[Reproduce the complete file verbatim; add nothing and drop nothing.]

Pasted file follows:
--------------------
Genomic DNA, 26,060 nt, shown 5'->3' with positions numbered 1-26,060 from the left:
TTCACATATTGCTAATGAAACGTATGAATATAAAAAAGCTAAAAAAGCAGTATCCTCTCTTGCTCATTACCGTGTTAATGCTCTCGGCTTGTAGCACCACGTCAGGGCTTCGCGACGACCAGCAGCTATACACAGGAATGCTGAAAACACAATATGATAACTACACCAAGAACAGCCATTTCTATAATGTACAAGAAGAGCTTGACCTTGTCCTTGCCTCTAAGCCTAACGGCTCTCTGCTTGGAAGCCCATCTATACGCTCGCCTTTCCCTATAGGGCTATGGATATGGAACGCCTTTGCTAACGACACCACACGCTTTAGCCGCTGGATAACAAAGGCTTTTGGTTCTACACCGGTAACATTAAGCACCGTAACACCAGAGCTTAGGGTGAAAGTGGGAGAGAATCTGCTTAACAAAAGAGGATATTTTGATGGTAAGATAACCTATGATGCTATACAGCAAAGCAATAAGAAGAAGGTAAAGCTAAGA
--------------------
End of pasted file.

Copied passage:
Genomic DNA, 26,060 nt, shown 5'->3' with positions numbered 1-26,060 from the left:
TTCACATATTGCTAATGAAACGTATGAATATAAAAAAGCTAAAAAAGCAGTATCCTCTCTTGCTCATTACCGTGTTAATGCTCTCGGCTTGTAGCACCACGTCAGGGCTTCGCGACGACCAGCAGCTATACACAGGAATGCTGAAAACACAATATGATAACTACACCAAGAACAGCCATTTCTATAATGTACAAGAAGAGCTTGACCTTGTCCTTGCCTCTAAGCCTAACGGCTCTCTGCTTGGAAGCCCATCTATACGCTCGCCTTTCCCTATAGGGCTATGGATATGGAACGCCTTTGCTAACGACACCACACGCTTTAGCCGCTGGATAACAAAGGCTTTTGGTTCTACACCGGTAACATTAAGCACCGTAACACCAGAGCTTAGGGTGAAAGTGGGAGAGAATCTGCTTAACAAAAGAGGATATTTTGATGGTAAGATAACCTATGATGCTATACAGCAAAGCAATAAGAAGAAGGTAAAGCTAAGA